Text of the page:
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Science Says: This is Why We Blink

By Wesley Fenlon

Every time you blink, your brain takes a quick breather to help it focus on the outside world.

Like breathing, blinking is one of those reflexes we don't notice in our day-to-day lives. It's just something we do thousands of times a day to keep our bodies functioning normally. Consciously pay attention to how often you're blinking--an average of 15 or 20 times per minute--and you'll be distracted by how often your eyelids flick up and down. You'll lose track of what you're doing and become preoccupied with the blink. As reported by Smithsonian Mag, there's a solid scientific explanation here--blinking isn't just about the eyes.

Scientists know that we blink more often than necessary to keep our eyes moist and protect them from airborne hazards. But no one has known why our eyelids are on constant overdrive--it's an innate reflex we simply don't understand. Or at least, didn't understand--a new Japanese study might've cracked the case. Their theory: We blink to focus.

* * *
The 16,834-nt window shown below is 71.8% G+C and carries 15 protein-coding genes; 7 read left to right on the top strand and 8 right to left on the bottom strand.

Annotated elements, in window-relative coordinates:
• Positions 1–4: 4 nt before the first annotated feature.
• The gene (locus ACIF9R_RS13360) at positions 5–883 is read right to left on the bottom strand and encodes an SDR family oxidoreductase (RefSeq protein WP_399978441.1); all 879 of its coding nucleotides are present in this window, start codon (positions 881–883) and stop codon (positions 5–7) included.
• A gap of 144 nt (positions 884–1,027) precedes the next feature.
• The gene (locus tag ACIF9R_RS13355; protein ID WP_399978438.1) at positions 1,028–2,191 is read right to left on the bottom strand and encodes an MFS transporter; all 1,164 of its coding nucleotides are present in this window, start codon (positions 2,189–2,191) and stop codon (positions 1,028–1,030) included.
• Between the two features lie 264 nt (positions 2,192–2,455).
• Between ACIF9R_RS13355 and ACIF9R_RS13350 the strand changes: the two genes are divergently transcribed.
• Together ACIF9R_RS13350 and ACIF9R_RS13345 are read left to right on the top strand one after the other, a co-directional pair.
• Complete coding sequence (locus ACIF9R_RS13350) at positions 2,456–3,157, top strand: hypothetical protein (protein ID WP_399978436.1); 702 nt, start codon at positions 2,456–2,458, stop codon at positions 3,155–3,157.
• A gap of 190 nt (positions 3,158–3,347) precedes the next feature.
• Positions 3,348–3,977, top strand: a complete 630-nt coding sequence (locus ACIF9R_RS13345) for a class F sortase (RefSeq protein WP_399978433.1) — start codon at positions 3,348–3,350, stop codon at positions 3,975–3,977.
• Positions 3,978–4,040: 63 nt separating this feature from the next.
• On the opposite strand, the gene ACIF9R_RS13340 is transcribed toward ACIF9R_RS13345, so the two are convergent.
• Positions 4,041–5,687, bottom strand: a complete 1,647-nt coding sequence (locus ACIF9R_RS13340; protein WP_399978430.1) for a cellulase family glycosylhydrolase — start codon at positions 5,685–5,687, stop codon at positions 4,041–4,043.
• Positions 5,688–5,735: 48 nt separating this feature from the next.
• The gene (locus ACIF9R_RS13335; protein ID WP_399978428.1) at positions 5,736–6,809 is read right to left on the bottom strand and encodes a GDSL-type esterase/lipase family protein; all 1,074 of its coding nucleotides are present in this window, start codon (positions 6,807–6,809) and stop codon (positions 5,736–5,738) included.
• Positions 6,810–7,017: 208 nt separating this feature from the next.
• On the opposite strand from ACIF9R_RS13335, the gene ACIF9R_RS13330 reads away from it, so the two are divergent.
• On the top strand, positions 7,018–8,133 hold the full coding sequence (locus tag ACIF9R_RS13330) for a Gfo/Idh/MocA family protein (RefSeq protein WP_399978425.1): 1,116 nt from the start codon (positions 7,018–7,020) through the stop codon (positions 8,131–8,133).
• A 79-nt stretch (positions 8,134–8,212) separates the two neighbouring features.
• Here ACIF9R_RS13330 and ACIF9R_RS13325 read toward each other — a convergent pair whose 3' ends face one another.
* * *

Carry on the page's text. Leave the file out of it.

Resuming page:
The research paper posits that people blink at predictable times rather than randomly. We blink after we finish reading a sentence and before starting the next. A group of people will predictably blink during the slowest moments of a video. To test the theory that we momentarily close our eyes to rest our brains and focus on the task at hand, the researchers put their volunteers in fMRI machines and monitored their brain activity as they watched Mr. Bean.

And the results:

"We show that while viewing videos, cortical activity momentarily decreases in the dorsal attention network after blink onset but increases in the default-mode network implicated in internal processing. In contrast, physical blackouts of the video do not elicit such reciprocal changes in brain networks. The results suggest that eyeblinks are actively involved in the process of attentional disengagement during a cognitive behavior by momentarily activating the default-mode network while deactivating the dorsal attention network."

The default-mode network portions of the brain are active when the brain is at rest. Since blacking out the video had no similar effect, the blinking reflex obviously affects these parts of the brain. The study may not apply to every activity in our daily lives, but it's still an insightful breakthrough. Every blink is a quick message to your brain to take a well-deserved nap. Thanks, eyelids.

Image credit: Jamie Beck and Kevin Burg via Beautiful Life